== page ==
Stur­geon takes Brexit plea to US

● Prime Min­is­ter to stress Brexit will not lead to hard bor­der ● Meet­ing sched­uled with DUP leader Ar­lene Fos­ter to­day

The Scotsman - - Front Page - By PARIS GOURTSOYAN­NIS West­min­ster Cor­re­spon­dent

Nicola Stur­geon urged the UK gov­ern­ment to ask the EU to de­lay the planned date for Brexit in her speech last night at Ge­orge­town Uni­ver­sity in Wash­ing­ton DC. She also re­it­er­ated her call for a sec­ond ref­er­en­dum on the EU.

The UK gov­ern­ment “will find a way to de­liver Brexit that hon­ours our com­mit­ments” to the peace process, Theresa May will say in a speech in North­ern Ire­land.

The Prime Min­is­ter will meet po­lit­i­cal lead­ers and busi­nesses to­day to seek con­sen­sus and in a bid to re­as­sure the peo­ple of North­ern Ire­land that Brexit will not see the re­turn of a hard bor­der.

Mrs May has staked her Brexit deal on con­vinc­ing the EU to re­open the agree­ment be­tween Lon­don and Brus­sels to re­place the in­sur­ance pol­icy to pre­vent a hard bor­der, known as the back­stop.

How­ever, her ap­peals have so far been re­jected de­spite the Prime Min­is­ter set­ting a dead­line of Valen­tine’s Day to present the Com­mons with a rene­go­ti­ated deal.

“I know this is a con­cern­ing time for many peo­ple here in North­ern Ire­land,” the Prime Min­is­ter is ex­pected to say.

“But we will find a way to de­liver Brexit that hon­ours our com­mit­ments to north­ern Ire­land, that com­mands broad sup­port across the com­mu­nity in North­ern Ire­land and that se­cures a ma­jor­ity in the West­min­ster par­lia­ment, which is the best way to de­liver for the peo­ple of North­ern Ire­land.

“As we do so, I hope we can also take steps to move to­wards the restora­tion of de­vo­lu­tion – so that politi­cians in North­ern Ire­land can get back to work on the is­sues that mat­ter to the peo­ple they rep­re­sent.”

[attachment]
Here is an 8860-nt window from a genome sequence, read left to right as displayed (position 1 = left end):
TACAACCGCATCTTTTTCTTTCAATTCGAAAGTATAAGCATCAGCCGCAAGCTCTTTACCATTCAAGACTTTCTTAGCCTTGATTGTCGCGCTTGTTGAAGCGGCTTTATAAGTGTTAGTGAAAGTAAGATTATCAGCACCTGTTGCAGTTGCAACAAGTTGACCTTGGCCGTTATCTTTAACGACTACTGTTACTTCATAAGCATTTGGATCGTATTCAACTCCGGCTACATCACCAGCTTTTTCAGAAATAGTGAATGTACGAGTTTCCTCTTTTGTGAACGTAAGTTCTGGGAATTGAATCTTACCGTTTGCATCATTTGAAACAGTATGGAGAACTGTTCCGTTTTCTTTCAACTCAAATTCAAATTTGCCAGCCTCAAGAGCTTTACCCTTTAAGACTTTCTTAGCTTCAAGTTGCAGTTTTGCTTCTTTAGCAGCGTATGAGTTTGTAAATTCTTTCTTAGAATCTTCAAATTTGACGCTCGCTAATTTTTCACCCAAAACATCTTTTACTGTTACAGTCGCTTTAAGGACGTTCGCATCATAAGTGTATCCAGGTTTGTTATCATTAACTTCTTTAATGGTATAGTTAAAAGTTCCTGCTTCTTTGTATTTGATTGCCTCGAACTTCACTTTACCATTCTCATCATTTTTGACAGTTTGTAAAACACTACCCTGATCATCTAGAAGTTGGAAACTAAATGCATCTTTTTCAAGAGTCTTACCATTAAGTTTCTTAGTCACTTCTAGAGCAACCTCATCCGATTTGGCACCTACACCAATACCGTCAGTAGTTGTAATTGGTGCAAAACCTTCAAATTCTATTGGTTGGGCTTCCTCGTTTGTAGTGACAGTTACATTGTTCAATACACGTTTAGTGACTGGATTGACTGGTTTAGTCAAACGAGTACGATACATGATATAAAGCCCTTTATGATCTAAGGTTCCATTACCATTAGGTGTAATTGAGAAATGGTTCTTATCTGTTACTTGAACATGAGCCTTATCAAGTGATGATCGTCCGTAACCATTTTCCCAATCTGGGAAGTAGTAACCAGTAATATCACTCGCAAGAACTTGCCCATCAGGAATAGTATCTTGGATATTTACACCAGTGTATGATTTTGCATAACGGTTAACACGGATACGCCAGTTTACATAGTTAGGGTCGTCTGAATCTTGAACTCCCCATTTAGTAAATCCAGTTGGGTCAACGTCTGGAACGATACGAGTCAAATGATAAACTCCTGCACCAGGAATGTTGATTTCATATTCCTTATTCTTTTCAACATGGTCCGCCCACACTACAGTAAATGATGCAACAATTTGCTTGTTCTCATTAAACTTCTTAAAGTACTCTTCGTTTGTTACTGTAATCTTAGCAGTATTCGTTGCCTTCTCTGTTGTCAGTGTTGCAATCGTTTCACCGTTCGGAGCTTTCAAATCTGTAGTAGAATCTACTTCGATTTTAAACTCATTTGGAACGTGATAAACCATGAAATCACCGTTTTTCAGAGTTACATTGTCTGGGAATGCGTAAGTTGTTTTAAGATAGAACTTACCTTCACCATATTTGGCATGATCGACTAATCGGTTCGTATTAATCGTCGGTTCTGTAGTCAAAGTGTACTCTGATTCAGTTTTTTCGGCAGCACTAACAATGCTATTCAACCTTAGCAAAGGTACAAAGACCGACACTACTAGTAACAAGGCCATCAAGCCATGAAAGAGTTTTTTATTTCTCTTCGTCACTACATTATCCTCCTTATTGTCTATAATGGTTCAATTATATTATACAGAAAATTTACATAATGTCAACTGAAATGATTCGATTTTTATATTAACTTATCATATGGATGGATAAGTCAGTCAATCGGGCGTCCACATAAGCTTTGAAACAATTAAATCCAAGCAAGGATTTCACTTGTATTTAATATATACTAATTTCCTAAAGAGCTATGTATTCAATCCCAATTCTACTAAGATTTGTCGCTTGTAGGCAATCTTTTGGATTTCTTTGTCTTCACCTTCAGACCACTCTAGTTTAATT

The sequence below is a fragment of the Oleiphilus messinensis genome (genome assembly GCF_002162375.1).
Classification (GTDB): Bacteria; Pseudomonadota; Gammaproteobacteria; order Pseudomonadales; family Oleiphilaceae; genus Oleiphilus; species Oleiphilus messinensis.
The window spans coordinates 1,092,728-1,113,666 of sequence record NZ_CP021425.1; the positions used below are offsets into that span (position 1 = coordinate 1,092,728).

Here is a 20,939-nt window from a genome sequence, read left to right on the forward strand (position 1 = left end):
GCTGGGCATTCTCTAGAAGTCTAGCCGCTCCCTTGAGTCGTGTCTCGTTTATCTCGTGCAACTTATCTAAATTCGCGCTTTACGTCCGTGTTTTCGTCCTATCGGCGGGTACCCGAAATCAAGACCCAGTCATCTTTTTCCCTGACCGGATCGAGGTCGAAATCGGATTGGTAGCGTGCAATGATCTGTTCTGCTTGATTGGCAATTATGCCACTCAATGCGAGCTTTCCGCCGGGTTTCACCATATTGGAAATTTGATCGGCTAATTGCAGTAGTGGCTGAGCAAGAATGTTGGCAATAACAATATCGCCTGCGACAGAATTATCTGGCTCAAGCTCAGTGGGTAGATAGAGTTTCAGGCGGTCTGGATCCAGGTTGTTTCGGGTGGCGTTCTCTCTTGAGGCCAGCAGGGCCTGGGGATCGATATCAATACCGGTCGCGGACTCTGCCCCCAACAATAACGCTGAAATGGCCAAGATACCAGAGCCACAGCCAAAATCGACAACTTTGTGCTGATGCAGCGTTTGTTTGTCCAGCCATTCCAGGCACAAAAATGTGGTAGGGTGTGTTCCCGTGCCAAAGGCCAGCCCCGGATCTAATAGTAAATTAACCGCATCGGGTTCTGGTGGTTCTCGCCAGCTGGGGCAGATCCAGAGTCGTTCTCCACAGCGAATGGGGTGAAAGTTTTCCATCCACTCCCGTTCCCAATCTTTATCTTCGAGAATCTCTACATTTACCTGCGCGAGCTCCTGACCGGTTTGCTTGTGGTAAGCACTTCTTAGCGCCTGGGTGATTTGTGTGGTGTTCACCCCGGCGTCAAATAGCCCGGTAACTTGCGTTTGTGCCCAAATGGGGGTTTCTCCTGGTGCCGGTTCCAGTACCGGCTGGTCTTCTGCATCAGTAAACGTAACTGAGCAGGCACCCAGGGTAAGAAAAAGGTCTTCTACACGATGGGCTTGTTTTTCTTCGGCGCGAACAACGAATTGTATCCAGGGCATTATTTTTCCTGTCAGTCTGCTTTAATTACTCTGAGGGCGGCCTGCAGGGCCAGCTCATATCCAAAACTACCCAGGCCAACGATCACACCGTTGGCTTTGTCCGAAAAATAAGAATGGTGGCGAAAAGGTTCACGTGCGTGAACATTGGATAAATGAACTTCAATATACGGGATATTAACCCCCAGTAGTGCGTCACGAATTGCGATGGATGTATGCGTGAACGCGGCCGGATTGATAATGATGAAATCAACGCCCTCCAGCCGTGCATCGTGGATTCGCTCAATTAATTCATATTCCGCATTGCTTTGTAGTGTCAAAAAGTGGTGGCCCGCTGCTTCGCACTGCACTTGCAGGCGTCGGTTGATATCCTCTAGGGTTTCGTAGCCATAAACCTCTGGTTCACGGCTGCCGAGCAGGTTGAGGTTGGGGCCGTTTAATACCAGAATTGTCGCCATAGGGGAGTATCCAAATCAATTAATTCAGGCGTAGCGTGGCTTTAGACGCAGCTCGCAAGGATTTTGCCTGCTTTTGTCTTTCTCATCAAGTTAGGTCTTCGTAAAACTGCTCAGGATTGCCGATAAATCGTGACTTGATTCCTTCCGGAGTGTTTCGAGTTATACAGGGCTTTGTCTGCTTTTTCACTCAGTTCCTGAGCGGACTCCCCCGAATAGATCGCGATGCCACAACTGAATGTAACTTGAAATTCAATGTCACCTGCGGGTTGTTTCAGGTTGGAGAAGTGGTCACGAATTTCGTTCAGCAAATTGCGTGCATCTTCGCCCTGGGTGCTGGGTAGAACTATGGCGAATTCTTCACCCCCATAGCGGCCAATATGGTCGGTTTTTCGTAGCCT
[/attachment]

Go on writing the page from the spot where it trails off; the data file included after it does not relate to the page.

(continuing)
The Demo­cratic Union­ist Party con­firmed it would hold Brexit talks with Mrs May in Belfast. Party leader Ar­lene Fos­ter said she would tell the Prime Min­is­ter the pro­posed bor­der back­stop “drives a coach and horses through the Belfast [Good Fri­day] Agree­ment’s prin­ci­ple of con­sent” and would ef­fec­tively cre­ate a new bor­der be­tween North­ern Ire­land and the rest of the UK.

Mrs Fos­ter said: “Par­lia­ment has spo­ken. A ma­jor­ity has re­jected the cur­rent back­stop.

“The Euro­pean Union must now ac­cept the need for the with­drawal agree­ment to be re­opened. The toxic back­stop must be dealt with.”

She added: “It is im­por­tant that the scare­mon­ger­ing about barbed wire and check­points is ex­posed as non­sense. Bor­der com­mu­ni­ties should not have gen­uine fears ex­ploited with such tall tales.”

Sinn Fein pres­i­dent Mary Lou Mcdon­ald and deputy leader Michelle O’neill will also meet Mrs May in Belfast. “The ma­jor­ity of po­lit­i­cal par­ties in the north con­tinue to op­pose Brexit and want to pro­tect the Good Fri­day Agree­ment and pre­vent the re­turn of a hard bor­der,” Ms O’neill said fol­low­ing a meet­ing with Labour’s shadow Brexit sec­re­tary Sir Keir Starmer. “It is on that ba­sis that the ma­jor­ity of po­lit­i­cal par­ties sup­port the back­stop.” Sir Keir said Labour ac­cepted it was “im­pos­si­ble to see a way for­ward without a back­stop”.

Se­nior Tories from both wings of the party met in White­hall yes­ter­day for talks aimed at find­ing a so­lu­tion to the Ir­ish bor­der is­sue fol­low­ing last week’s Com­mons vote calling for “al­ter­na­tive ar­range­ments” to re­place the back­stop.

Down­ing Street has in­di­cated po­ten­tial so­lu­tions could re­volve around a time limit or uni­lat­eral break clause on the back­stop or new tech­nolo­gies to make it un­nec­es­sary.

The al­ter­na­tive ar­range­ments work­ing group, made up of se­nior Leave and Re­main-lean­ing Tories, held its first talks in White­hall with Brexit sec­re­tary Stephen Bar­clay. Mean­while, for­mer North­ern Ire­land first min­is­ter Lord Trim­ble has threat­ened to take the gov­ern­ment to court over the back­stop.

Lord Trim­ble said he and oth­ers were plan­ning to ini­ti­ate ju­di­cial re­view pro­ceed­ings over an al­leged breach of the Good Fri­day Agree­ment.

The for­mer leader of the Ul­ster Union­ist Party said the pro­ceed­ings would de­mand the re­moval of the pro­to­col on North­ern Ire­land from Mrs May’s with­drawal agree­ment.

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